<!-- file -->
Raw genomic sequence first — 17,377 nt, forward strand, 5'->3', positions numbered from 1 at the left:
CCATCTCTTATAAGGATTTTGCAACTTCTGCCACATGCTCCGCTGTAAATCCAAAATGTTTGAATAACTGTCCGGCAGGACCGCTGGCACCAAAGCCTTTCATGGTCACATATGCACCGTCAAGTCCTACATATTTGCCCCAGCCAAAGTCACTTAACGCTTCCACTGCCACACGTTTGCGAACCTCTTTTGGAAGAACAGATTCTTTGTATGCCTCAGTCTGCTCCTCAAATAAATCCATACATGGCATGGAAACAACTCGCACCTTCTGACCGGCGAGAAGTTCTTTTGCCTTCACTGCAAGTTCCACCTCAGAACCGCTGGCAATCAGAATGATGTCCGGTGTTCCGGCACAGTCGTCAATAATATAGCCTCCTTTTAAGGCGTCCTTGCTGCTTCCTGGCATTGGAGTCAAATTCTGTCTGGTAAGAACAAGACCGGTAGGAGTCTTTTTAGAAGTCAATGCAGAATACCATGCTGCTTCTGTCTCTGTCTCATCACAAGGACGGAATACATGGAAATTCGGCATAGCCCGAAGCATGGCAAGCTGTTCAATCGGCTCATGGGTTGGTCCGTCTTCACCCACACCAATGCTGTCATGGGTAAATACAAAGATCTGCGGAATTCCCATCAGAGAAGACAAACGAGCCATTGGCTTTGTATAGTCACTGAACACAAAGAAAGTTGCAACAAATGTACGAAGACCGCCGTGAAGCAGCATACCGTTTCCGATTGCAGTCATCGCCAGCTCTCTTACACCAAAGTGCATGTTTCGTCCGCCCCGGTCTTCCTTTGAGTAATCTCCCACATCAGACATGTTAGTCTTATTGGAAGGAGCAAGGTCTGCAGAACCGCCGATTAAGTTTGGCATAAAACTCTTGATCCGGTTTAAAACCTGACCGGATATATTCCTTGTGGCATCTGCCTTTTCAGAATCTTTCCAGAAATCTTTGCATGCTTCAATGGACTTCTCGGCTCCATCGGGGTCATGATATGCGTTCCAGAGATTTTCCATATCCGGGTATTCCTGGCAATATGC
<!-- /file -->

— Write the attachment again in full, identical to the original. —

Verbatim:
Raw genomic sequence first — 17,377 nt, forward strand, 5'->3', positions numbered from 1 at the left:
CCATCTCTTATAAGGATTTTGCAACTTCTGCCACATGCTCCGCTGTAAATCCAAAATGTTTGAATAACTGTCCGGCAGGACCGCTGGCACCAAAGCCTTTCATGGTCACATATGCACCGTCAAGTCCTACATATTTGCCCCAGCCAAAGTCACTTAACGCTTCCACTGCCACACGTTTGCGAACCTCTTTTGGAAGAACAGATTCTTTGTATGCCTCAGTCTGCTCCTCAAATAAATCCATACATGGCATGGAAACAACTCGCACCTTCTGACCGGCGAGAAGTTCTTTTGCCTTCACTGCAAGTTCCACCTCAGAACCGCTGGCAATCAGAATGATGTCCGGTGTTCCGGCACAGTCGTCAATAATATAGCCTCCTTTTAAGGCGTCCTTGCTGCTTCCTGGCATTGGAGTCAAATTCTGTCTGGTAAGAACAAGACCGGTAGGAGTCTTTTTAGAAGTCAATGCAGAATACCATGCTGCTTCTGTCTCTGTCTCATCACAAGGACGGAATACATGGAAATTCGGCATAGCCCGAAGCATGGCAAGCTGTTCAATCGGCTCATGGGTTGGTCCGTCTTCACCCACACCAATGCTGTCATGGGTAAATACAAAGATCTGCGGAATTCCCATCAGAGAAGACAAACGAGCCATTGGCTTTGTATAGTCACTGAACACAAAGAAAGTTGCAACAAATGTACGAAGACCGCCGTGAAGCAGCATACCGTTTCCGATTGCAGTCATCGCCAGCTCTCTTACACCAAAGTGCATGTTTCGTCCGCCCCGGTCTTCCTTTGAGTAATCTCCCACATCAGACATGTTAGTCTTATTGGAAGGAGCAAGGTCTGCAGAACCGCCGATTAAGTTTGGCATAAAACTCTTGATCCGGTTTAAAACCTGACCGGATATATTCCTTGTGGCATCTGCCTTTTCAGAATCTTTCCAGAAATCTTTGCATGCTTCAATGGACTTCTCGGCTCCATCGGGGTCATGATATGCGTTCCAGAGATTTTCCATATCCGGGTATTCCTGGCAATATGC